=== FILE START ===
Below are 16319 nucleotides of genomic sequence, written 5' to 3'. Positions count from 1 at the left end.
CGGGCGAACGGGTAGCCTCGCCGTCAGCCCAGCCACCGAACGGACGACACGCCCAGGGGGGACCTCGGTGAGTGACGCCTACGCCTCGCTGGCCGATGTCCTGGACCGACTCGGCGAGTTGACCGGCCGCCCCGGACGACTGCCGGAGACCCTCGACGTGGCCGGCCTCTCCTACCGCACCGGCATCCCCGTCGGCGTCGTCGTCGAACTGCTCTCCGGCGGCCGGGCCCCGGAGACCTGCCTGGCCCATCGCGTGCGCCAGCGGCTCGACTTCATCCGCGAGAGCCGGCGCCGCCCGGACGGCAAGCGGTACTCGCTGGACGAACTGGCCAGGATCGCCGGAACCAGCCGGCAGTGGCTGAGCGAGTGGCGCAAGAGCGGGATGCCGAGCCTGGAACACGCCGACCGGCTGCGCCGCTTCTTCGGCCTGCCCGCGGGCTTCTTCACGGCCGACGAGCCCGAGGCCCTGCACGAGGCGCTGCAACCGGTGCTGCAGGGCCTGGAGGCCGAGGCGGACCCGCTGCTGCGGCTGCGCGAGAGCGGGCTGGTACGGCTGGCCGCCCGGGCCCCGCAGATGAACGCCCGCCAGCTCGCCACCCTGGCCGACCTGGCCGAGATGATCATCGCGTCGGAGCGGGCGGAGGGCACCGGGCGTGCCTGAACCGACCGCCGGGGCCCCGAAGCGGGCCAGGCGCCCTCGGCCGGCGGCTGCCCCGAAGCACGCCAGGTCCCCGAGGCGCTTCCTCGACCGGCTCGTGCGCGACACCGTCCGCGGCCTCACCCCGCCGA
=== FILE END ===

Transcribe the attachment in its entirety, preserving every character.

Below are 16319 nucleotides of genomic sequence, written 5' to 3'. Positions count from 1 at the left end.
CGGGCGAACGGGTAGCCTCGCCGTCAGCCCAGCCACCGAACGGACGACACGCCCAGGGGGGACCTCGGTGAGTGACGCCTACGCCTCGCTGGCCGATGTCCTGGACCGACTCGGCGAGTTGACCGGCCGCCCCGGACGACTGCCGGAGACCCTCGACGTGGCCGGCCTCTCCTACCGCACCGGCATCCCCGTCGGCGTCGTCGTCGAACTGCTCTCCGGCGGCCGGGCCCCGGAGACCTGCCTGGCCCATCGCGTGCGCCAGCGGCTCGACTTCATCCGCGAGAGCCGGCGCCGCCCGGACGGCAAGCGGTACTCGCTGGACGAACTGGCCAGGATCGCCGGAACCAGCCGGCAGTGGCTGAGCGAGTGGCGCAAGAGCGGGATGCCGAGCCTGGAACACGCCGACCGGCTGCGCCGCTTCTTCGGCCTGCCCGCGGGCTTCTTCACGGCCGACGAGCCCGAGGCCCTGCACGAGGCGCTGCAACCGGTGCTGCAGGGCCTGGAGGCCGAGGCGGACCCGCTGCTGCGGCTGCGCGAGAGCGGGCTGGTACGGCTGGCCGCCCGGGCCCCGCAGATGAACGCCCGCCAGCTCGCCACCCTGGCCGACCTGGCCGAGATGATCATCGCGTCGGAGCGGGCGGAGGGCACCGGGCGTGCCTGAACCGACCGCCGGGGCCCCGAAGCGGGCCAGGCGCCCTCGGCCGGCGGCTGCCCCGAAGCACGCCAGGTCCCCGAGGCGCTTCCTCGACCGGCTCGTGCGCGACACCGTCCGCGGCCTCACCCCGCCGA